Sunday, December 9, 2007

Letter: Keep Our Eye On The Ball

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Keep Our Eye On The Ball

In Saturday’s “Federal Way Mirror” newly elected president of the Federal Way School Board asks us to “keep our eye on the ball” when it comes to the education of our community’s children. He is so right!

It would be well to understand that the “ball,” or even the shape of the ball, is not defined in Federal Way, Washington State, or even the Nation. We are now in an “international game” and this ball is not found on a field or in a gymnasium, and the scoreboard isn’t at one end of either a field or gymnasium. Let’s not have an extended debate on “what shape the ball should be” as this isn’t a matter for Federal Way to decide. In the 21st century the rest of the “teams” are pretty focused on skills that are productive, and allow their children to be constructively productive in society.

The “scores” in this game keep coming in and they aren’t inspiring. The nation is 25th in the world in mathematics, 29th in the world in science. Less than 10% of students, nationally, can tell you the difference between Thailand and Taiwan, high school social studies teachers cannot make it through the 5th grade social studies questions on the television program “are you smarter than a 5th grader,” 50% of all the 10th grade students in Federal Way cannot do 8th grade mathematics, only 25% of minority students can do 8th grade math, less than 20% of those taking Advanced Placement tests in Federal Way can earn credit for the course they have taken. A parent once told me that their son was taking “Advanced Placement Physical Education!” While the national average for Merit Scholars is between 1% and 2% of graduating classe, we only have one high school that has any at all.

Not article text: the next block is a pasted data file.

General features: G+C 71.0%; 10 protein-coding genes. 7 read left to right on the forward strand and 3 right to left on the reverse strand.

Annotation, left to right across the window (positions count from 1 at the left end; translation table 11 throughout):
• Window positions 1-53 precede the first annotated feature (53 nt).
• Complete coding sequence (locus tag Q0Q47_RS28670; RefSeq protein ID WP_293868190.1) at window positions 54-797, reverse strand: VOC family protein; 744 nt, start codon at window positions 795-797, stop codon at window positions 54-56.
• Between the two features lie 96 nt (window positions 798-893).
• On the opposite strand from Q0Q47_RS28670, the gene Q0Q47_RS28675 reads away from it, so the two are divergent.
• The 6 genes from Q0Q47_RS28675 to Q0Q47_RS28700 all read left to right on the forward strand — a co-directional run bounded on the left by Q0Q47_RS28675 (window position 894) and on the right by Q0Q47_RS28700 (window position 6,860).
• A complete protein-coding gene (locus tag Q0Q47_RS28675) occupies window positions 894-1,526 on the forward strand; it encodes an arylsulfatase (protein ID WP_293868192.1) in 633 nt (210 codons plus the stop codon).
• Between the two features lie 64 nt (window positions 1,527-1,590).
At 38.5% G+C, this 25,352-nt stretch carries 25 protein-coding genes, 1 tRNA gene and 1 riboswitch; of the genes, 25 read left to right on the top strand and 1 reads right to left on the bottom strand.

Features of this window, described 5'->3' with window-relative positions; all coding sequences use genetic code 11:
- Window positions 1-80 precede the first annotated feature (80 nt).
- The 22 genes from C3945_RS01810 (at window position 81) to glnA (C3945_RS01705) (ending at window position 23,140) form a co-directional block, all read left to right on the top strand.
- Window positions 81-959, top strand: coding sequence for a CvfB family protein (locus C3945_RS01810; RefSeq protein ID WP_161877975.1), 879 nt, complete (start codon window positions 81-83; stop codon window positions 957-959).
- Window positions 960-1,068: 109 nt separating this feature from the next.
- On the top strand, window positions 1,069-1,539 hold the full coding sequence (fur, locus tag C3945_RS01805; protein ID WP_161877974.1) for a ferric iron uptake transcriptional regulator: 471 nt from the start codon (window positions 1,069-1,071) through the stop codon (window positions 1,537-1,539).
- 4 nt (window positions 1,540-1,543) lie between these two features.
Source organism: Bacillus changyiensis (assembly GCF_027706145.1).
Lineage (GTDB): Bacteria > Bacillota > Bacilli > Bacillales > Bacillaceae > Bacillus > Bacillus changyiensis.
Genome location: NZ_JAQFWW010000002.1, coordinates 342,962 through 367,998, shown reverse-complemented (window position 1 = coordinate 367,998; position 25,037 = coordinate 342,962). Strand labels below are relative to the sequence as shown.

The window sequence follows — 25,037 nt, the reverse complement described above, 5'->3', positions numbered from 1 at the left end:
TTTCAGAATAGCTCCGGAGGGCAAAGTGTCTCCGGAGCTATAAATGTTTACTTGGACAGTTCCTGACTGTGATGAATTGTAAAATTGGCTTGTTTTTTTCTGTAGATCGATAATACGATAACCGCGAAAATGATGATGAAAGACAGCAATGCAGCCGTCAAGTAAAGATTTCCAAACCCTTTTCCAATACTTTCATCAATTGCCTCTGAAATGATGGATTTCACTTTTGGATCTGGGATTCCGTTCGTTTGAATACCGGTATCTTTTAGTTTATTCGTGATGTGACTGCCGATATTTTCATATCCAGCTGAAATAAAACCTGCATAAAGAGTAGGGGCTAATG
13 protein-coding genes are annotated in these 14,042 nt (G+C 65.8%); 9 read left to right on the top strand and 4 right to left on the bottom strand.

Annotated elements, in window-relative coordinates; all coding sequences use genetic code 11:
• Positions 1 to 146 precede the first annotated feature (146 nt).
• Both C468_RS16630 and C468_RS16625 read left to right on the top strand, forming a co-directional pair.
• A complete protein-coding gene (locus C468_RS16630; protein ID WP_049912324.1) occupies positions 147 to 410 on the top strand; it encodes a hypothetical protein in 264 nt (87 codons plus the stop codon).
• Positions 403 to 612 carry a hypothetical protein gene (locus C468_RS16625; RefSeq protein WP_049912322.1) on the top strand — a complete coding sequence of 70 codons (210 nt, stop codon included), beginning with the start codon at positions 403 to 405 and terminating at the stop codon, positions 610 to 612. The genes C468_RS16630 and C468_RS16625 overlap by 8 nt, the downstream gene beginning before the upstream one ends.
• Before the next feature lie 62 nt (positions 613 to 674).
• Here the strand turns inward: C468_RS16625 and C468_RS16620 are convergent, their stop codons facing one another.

The previous school board, at least a majority of them, didn’t want to even learn the scores that fit on this scoreboard!

Newsweek and USNews and World Report have both listed the finest high schools in the nation. There are no schools on Newsweek’s list of 1,200 and of the 44 high schools in the State of Washington that are on the USNews report we haven’t made either list. There are no schools in South King County on either list! So much for a “reputation” in college admissions.